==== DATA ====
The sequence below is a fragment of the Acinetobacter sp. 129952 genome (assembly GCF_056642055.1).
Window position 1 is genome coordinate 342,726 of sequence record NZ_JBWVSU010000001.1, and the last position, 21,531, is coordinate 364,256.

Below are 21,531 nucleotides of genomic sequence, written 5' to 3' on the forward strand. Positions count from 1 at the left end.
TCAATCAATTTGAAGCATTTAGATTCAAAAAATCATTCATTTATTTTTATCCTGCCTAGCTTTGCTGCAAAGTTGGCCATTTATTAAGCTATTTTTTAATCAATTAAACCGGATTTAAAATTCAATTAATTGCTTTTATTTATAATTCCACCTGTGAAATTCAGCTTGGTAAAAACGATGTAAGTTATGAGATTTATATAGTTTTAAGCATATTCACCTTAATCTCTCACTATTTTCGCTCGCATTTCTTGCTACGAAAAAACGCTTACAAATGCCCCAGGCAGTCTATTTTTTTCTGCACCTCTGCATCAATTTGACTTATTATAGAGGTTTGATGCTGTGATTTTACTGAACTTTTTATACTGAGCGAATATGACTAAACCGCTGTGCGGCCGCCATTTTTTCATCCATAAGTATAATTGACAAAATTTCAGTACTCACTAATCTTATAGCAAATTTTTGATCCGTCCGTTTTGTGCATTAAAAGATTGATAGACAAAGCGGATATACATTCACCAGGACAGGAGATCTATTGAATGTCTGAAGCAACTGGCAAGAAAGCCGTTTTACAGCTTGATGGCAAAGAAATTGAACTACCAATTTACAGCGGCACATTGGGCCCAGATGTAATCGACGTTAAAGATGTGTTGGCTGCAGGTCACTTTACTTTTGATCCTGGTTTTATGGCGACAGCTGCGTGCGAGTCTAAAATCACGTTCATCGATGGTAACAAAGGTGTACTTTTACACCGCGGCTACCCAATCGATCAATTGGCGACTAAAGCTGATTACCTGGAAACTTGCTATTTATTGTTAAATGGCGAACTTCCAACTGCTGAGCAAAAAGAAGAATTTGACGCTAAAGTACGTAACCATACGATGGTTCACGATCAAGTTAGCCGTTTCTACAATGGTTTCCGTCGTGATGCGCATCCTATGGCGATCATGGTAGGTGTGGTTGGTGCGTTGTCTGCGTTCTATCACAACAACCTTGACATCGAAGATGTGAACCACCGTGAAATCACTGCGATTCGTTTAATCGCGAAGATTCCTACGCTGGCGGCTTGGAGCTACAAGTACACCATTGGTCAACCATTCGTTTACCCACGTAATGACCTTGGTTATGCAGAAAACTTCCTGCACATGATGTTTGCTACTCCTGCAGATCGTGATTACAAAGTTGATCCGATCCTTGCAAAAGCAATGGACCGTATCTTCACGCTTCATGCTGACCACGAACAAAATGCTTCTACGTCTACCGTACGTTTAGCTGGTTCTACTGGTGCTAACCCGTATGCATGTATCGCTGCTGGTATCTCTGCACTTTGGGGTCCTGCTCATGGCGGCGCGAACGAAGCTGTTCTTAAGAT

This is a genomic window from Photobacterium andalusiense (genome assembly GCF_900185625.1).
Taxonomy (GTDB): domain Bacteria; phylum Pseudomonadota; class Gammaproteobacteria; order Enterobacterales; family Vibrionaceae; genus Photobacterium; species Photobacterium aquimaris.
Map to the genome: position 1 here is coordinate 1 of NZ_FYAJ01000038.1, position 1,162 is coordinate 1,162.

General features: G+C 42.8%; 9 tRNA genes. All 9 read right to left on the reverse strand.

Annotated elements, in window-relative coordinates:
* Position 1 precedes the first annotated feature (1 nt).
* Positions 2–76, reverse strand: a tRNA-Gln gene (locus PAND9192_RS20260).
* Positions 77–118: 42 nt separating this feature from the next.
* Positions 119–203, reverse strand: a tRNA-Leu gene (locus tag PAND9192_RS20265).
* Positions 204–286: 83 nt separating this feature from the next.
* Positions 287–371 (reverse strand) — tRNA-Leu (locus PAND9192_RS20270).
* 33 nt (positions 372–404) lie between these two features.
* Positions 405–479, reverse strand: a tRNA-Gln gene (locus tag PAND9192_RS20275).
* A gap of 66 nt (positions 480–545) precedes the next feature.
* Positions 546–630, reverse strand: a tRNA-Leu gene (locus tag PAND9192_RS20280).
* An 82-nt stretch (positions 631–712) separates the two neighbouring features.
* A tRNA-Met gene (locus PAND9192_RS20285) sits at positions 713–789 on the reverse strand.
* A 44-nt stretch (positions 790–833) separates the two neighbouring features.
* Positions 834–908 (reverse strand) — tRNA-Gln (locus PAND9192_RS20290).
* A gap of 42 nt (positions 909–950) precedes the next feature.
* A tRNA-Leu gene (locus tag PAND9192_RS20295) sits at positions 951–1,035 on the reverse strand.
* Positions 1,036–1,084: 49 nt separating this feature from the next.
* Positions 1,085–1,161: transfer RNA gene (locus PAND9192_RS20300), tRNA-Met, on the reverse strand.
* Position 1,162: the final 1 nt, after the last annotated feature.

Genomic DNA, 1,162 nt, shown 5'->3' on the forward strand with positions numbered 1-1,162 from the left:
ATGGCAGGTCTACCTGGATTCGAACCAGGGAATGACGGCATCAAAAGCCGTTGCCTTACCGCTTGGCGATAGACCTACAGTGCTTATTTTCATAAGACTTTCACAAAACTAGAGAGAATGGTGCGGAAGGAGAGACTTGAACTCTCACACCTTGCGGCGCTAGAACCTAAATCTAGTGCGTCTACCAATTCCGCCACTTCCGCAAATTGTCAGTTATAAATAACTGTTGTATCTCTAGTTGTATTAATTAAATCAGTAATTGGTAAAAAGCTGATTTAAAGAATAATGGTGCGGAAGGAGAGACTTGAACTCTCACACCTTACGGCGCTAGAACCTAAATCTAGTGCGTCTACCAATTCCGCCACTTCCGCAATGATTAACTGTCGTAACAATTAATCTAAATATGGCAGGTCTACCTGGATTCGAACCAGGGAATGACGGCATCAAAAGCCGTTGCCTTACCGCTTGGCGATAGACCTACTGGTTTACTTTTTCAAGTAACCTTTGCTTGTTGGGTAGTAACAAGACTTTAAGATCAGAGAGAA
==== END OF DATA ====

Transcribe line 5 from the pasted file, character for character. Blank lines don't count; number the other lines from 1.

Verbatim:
This is a genomic window from Photobacterium andalusiense (genome assembly GCF_900185625.1).